„Most Illustrious Lord and My Lord, I received the other day, with due reverence your Lordship's letter, together with the canvas and framing. Having read and noted the contents, I considered them so pretty and ingenious as to require no improvement of any kind; and the more I thought over it the more I became convinced that the greatness of art amongst the ancients was due to the assistance they received from great princes content to leave to the painters the credit and renown derived from their own ingenuity in bespeaking pictures. Can I therefore doubt that, if God enables me to satisfy in any part the wishes of Your Lordship, I shall have all credit for my labour? Yet I shall, after all have done no more than give shape to that which received its spirit — the most essential part — from Your Excellency.“

—  Ticiano, 1510-1540, In a letter to the Duke Alfonso of Ferrara, From Venice, April 1, 1518; as quoted by J.A.Y. Crowe & G.B. Cavalcaselle in Titian his life and times - With some account ..., publisher John Murray, London, 1877, p. 181-82
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„But I venture to submit, my lord, that the consideration which the people of the Western countries receive in consequence of their voting power should be available to us, in matters of finance at any rate, through an “intelligent anticipation” – to use a phrase of Your Lordship’s- of our reasonable wishes on the part of the government.“

—  Gopal Krishna Gokhale social and political leader during the Indian Independence Movement 1866 - 1915
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„The most irresistible compulsion for me is that of doubt. I have doubts about all, including my own doubtfulness. I believe little, and that not fully. Scepticism is for me not a "fine art" but an integral part of my existence.“

—  Karlheinz Deschner German writer and activist 1924 - 2014
Am wenigsten widerstehen kann ich dem Zweifel. Ich bezweifle alles, selbst meinen Zweifel. Ich glaube wenig und auch das nicht ganz. Skepsis ist für mich keine der «schönen Künste », sondern Teil meiner Existenz. deschner.info http://www.deschner.info/de/person/zitate.htm

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„The famous Lord Hallifax (though so much talked of) was rather a pretender to taste, than really possessed of it.—When I had finished the two or three first books of my translation of the Iliad, that lord, "desired to have the pleasure of hearing them read at his house." Addison, Congreve, and Garth, were there at the reading.—In four or five places, Lord Hallifax stopped me very civilly; and with a speech, each time of much the same kind: "I beg your pardon, Mr. Pope, but there is something in that passage that does not quite please me.—Be so good as to mark the place, and consider it a little at your leisure.—I am sure you can give it a little turn."—I returned from Lord Hallifax's with Dr. Garth, in his chariot; and as we were going along, was saying to the doctor, that my lord had laid me under a good deal of difficulty, by such loose and general observations; that I had been thinking over the passages almost ever since, and could not guess at what it was that offended his lordship in either of them.—Garth laughed heartily at my embarrassment; said, I had not been long enough acquainted with Lord Hallifax, to know his way yet: that I need not puzzle myself in looking those places over and over when I got home. "All you need do, (said he) is to leave them just as they are; call on Lord Hallifax two or three months hence, thank him for his kind observations on those passages; and then read them to him as altered. I have known him much longer than you have, and will be answerable for the event."—I followed his advice; waited on Lord Hallifax some time after: said, I hoped he would find his objections to those passages removed[; ] read them to him exactly as they were at first; and his lordship was extremely pleased with them, and cried out, "Ay now, Mr. Pope, they are perfectly right! nothing can be better."“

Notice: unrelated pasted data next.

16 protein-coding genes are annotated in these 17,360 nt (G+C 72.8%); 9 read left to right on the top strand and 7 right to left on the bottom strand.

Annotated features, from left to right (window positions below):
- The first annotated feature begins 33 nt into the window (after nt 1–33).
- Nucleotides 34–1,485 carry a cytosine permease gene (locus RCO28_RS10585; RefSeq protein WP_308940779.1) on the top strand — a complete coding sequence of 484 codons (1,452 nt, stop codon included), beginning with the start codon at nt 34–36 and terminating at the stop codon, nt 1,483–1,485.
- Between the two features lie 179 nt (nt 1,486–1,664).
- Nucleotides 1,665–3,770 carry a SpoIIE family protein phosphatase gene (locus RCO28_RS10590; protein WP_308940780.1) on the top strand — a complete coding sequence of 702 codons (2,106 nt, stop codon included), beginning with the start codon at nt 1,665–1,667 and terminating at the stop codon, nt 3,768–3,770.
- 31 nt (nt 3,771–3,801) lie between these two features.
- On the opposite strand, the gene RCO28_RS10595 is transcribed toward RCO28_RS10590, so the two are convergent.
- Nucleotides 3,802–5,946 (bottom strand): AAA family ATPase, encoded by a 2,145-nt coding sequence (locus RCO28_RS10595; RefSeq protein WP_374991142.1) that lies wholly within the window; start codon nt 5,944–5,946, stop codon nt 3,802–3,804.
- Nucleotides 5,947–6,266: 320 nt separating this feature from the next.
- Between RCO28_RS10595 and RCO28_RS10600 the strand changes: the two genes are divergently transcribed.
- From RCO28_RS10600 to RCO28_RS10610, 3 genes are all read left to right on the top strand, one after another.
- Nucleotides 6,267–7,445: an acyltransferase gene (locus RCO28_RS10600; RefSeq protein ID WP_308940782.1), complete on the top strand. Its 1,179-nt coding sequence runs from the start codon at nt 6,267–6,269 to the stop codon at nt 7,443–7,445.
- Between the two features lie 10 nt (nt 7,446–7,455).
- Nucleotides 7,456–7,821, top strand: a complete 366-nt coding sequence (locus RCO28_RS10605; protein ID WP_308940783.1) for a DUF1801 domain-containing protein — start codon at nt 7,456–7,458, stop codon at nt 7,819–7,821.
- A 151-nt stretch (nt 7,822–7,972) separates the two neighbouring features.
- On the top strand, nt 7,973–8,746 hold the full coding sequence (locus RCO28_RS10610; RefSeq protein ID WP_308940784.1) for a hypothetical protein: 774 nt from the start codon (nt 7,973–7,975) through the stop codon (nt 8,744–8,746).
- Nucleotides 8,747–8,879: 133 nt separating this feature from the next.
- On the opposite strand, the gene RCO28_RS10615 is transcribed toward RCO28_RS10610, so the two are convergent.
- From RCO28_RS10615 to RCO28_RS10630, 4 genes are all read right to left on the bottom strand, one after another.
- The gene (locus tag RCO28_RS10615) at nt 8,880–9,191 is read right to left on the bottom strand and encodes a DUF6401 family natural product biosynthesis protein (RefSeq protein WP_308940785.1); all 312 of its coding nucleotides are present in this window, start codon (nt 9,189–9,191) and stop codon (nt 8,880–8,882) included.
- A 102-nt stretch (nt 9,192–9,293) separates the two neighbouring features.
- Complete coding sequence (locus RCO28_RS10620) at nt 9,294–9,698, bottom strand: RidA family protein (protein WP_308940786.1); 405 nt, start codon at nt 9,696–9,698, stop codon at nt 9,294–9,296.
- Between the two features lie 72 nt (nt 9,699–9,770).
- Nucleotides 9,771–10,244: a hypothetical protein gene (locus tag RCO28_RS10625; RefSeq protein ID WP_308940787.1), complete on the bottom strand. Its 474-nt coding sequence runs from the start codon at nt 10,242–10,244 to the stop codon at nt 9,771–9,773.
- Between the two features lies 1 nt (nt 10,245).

—  Alexander Pope eighteenth century English poet 1688 - 1744
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